Missing Lindsey MAG

January 14, 2010

As a child, my hero was always my older sister, Lindsey. Having her made me feel like I had guidance, in addition to my parents, from someone who knew me best. Having Lindsey there to help me through tough times gave me a feeling of reassurance during my childhood. However, when I was 11, I had to learn how to live without her guidance. I had to learn that even the strongest people fall down and it is up to family to pick them back up.

Lindsey had always been my inspiration. Not only was she an incredible person, but she was the only one who could put a smile on my face when I was ready to cry. However, when she was 14 her world began to crumble. Even though she was happy on the outside, I knew she was hiding a secret from the family: Lindsey was abusing drugs and alcohol.

Her bad decisions filled my heart with hurt. I was enraged that she was ruining her life, but I knew I could do nothing about her choices. Each day I felt like I was losing more of her, and getting more of someone I did not know. I knew my mom was hurting from the stress of trying to help Lindsey too.

“Your sister is going to boarding school,” my mom told me quietly. I ran to my room and slammed the door. I had never been so disappointed in my entire life. My anger overflowed each time I looked at her. I felt as if my relationship with my sister was worthless.

I still remember the ride to the airport. The silence that filled the car felt unending. For one year, Lindsey would live at a therapeutic boarding school in Utah. I will never forget the look on her face when she saw how much she had hurt me. As much as I wanted to hug her good-bye, I refused to admit she was really leaving.

“I love you,” Lindsey whispered as she boarded the plane. I could say nothing. I was so filled with anger that I couldn't even look at her.

Even though I thought my world would fall apart, I began to realize that Lindsey's leaving helped me and my family see just how close we really were. It made me see the true meaning of family and the value of love.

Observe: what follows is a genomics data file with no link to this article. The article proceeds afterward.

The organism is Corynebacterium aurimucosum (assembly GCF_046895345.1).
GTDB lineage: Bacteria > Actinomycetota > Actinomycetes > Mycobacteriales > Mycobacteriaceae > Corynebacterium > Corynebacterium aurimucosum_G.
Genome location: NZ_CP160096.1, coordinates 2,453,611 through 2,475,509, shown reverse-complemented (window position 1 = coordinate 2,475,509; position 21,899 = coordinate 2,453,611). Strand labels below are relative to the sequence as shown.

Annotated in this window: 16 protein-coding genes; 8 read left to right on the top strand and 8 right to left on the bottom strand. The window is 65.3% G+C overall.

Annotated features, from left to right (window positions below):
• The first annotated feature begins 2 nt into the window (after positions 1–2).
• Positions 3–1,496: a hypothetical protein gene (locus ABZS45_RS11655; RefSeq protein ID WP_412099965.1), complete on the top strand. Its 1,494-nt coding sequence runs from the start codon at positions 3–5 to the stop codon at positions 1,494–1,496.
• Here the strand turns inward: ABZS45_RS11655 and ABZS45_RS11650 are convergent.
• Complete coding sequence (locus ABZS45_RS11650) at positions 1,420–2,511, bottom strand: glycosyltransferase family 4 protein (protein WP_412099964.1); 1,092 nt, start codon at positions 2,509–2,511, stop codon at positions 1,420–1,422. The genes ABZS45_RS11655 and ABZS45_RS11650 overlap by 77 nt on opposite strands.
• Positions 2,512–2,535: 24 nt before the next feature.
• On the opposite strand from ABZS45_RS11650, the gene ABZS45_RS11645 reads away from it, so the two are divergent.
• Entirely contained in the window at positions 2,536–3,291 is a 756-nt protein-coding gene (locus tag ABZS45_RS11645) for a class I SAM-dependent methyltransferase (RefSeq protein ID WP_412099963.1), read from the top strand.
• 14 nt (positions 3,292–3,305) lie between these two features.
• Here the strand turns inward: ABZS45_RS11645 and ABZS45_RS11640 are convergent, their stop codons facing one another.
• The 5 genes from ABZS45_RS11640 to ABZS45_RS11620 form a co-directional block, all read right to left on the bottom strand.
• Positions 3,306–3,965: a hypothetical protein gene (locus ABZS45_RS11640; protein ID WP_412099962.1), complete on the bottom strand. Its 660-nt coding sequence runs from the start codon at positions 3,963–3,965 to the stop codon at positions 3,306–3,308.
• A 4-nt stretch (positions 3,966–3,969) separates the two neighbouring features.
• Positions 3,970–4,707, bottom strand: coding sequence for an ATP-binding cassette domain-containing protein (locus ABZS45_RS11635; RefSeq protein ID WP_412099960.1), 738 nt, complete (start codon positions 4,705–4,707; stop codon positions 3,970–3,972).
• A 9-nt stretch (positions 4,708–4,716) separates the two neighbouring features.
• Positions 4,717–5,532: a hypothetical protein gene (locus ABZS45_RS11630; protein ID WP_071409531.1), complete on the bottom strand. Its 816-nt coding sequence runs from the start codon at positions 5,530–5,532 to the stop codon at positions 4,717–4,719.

The year without Lindsey passed slowly. The halls of the house were quiet, and the sparkle in my mom's eyes was gone. I knew how painful it was for her to send Lindsey away, but I also knew that this was not a choice.

Each time I walked by the staircase, I remembered when Lindsey and I had slid down on an air mattress. Each time I went swimming, it reminded me of the time we jumped in the pool one Christmas Eve and almost froze to death. Each time I went on the trampoline, I remembered when she double bounced so high that I went flying off. Each time I rode my horse, it reminded me of all the times we raced or both fell off our horses because we couldn't stop laughing.

The memories overflowed my head as I was forced to live that year without Lindsey. Without her I became stronger because I learned that I am capable of doing many things on my own. I learned how to live without her help with each step.

With each letter she sent me, I only became more anxious for her to come home. I eventually learned to forgive her, because I knew that if she couldn't turn to family, then she would turn to drugs and alcohol. I learned to accept her with open arms no matter what she was going through.

After a lonely year without Lindsey, it was finally time for her to come home. I had been counting down the days for months. I felt the nerves pumping in my body. I felt as if I was about to receive a brand new car, or as if I had just won a trip to Europe. Finally, it was time.

The second car ride to the airport was filled with excitement. There was no doubt that my mom was also anxious and happy to have her back. When we got to the airport, my eyes immediately found hers. The warm tears again came to my eyes, but this time they were from happiness. I sprinted from the car toward the familiar face I had missed so much. My arms wrapped around her as she began to cry.

Lindsey's face was more mature. She was also taller. On the car ride home, she told us about the friends she had made and the struggles she had faced at the boarding school. Surprisingly, she thanked my mom for sending her.

With tears once again in her eyes, she apologized to all of us for the bad choices she had made and reassured us that she would never make those mistakes again. Her words were like music to my ears. I felt so relieved to have my sister back. Lindsey would get another chance.

With Lindsey home, we have an even stronger relationship than before; we have learned to be there for each other. To this day, we share everything and never hesitate to help each other. I am overjoyed that I had the chance to start over with my sister.

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This article has 2 comments.

myralyne said...
on Apr. 1 2011 at 1:43 pm
myralyne, Easley, South Carolina
0 articles 0 photos 4 comments
I loved how you revealed apart of your self while putting alot of detail in it as well. i went through a similar thing with my older brother so I know how hard it can be. Very good piece!

Bethani GOLD said...
on Mar. 6 2011 at 11:14 pm
Bethani GOLD, Highlands Ranch, Colorado
10 articles 0 photos 508 comments

Favorite Quote:
Life is perfect until you sit back and realize how boring it is without risks.

Great job! Heartfelt and real. I love it!

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